The Eco-Corner

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From the point of view of a tree, the human race is a recently introduced foreign species, an invasive weed which seems intent on destroying the natural balance of the earth's resources. Trees have been here some two or three hundred million years and individual specimens may live for a thousand.

When the Romans arrived in Britain, it wasn't bare grassy slopes over which they marched; it was through dense forest only patches of which now survive. Robin Hood would now find it difficult to hide away from the Sheriff of Nottingham's men in what is left of Sherwood Forest,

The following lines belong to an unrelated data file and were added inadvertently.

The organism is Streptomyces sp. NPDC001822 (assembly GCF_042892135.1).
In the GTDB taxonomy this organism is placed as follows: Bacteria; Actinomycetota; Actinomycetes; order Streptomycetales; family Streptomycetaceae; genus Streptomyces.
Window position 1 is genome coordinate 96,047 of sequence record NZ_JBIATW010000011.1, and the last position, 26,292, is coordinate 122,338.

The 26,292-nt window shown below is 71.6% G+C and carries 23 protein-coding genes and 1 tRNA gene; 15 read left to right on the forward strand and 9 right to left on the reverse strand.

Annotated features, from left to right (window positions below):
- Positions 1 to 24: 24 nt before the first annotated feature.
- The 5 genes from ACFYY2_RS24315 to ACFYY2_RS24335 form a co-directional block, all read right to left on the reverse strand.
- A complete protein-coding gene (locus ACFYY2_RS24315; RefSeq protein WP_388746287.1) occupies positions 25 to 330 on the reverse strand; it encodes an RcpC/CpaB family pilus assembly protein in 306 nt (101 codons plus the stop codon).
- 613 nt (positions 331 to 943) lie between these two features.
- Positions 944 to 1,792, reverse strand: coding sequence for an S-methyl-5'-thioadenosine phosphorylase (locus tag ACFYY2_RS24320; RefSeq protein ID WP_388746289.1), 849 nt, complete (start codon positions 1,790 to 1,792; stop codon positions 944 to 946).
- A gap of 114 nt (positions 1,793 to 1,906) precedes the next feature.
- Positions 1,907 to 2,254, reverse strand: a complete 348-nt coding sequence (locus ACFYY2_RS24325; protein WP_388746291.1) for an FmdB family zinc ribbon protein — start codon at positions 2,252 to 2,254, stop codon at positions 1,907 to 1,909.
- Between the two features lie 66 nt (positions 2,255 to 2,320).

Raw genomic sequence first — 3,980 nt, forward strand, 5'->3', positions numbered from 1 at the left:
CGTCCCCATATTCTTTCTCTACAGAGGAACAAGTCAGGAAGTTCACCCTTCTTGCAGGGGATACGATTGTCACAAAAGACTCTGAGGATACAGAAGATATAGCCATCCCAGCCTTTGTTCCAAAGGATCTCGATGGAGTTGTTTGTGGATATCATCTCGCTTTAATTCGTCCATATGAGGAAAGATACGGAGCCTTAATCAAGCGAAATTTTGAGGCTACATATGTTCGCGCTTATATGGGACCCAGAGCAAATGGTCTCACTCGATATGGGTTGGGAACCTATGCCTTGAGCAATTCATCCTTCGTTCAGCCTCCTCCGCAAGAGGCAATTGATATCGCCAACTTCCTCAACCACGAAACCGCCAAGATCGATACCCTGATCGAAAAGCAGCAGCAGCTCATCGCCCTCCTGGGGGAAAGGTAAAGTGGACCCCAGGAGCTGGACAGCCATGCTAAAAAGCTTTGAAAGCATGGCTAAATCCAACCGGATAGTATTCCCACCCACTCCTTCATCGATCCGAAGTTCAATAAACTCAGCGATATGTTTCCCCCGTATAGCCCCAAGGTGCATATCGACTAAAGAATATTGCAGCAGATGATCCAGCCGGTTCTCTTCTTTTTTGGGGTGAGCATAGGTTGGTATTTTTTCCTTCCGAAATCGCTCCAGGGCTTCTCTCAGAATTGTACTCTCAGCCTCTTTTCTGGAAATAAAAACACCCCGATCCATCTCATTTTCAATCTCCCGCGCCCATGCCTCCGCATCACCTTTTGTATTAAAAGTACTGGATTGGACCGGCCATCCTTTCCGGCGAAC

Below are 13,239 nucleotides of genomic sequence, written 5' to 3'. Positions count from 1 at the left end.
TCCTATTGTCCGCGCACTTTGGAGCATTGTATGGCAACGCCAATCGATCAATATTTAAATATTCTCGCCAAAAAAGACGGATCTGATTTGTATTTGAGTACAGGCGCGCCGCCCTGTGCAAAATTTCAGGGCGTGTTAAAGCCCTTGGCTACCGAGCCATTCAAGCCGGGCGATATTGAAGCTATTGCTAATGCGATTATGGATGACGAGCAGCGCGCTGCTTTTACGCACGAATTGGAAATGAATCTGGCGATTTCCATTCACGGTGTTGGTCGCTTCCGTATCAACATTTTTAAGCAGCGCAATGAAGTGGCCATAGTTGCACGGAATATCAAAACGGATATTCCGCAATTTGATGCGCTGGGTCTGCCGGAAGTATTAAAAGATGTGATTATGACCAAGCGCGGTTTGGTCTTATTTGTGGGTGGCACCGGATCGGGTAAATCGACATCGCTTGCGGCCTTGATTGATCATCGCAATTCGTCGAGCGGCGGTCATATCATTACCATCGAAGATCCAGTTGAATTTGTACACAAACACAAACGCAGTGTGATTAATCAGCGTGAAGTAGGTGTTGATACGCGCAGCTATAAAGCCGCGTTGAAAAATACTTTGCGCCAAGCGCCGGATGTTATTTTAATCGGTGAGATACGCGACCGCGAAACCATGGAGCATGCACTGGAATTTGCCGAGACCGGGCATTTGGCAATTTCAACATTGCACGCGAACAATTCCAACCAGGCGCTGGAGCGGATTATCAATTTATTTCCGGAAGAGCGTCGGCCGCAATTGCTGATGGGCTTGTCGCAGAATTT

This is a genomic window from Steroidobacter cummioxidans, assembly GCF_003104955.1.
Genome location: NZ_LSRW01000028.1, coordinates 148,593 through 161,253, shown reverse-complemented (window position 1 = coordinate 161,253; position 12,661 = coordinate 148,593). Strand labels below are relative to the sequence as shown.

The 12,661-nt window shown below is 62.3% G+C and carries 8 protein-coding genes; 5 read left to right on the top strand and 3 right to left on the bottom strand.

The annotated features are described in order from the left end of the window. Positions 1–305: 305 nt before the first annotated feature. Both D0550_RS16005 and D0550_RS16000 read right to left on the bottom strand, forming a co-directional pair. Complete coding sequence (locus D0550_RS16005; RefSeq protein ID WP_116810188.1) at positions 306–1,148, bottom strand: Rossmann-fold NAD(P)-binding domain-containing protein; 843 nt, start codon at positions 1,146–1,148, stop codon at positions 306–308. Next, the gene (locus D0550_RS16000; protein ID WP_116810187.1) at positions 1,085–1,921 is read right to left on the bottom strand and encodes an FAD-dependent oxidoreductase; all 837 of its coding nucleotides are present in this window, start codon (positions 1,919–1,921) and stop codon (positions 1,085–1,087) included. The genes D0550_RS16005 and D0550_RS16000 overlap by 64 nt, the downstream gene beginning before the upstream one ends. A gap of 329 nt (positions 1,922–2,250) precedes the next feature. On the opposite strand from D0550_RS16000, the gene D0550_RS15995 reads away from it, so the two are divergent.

The plain fact is that human beings have found wood far too useful as fuel, as a building material, for the making of tools like ploughs and for building ships to leave forests to grow in peace.

Peace is something which descends on you when you go into an unfrequented forest, leaving behind the incessant noise of traffic, the buildings, roads and all their signs and clutter and all the attempts to impose order on Nature. But this peace, however calming to the human spirit, is deceptive. Every green leaf is hard at work, using the energy from sunlight to convert carbon dioxide in the atmosphere and water from the trees' roots into wood and in the process releasing oxygen back into the atmosphere.

However useful wood might be to us as a material out of which we may fashion the things we need or the things we delight to possess, more important is the oxygen when we and every other animal needs to survive. The preservation of the world's forests is not a sentimental or an aesthetic matter, it is a matter of life or death.
Bob Weighton

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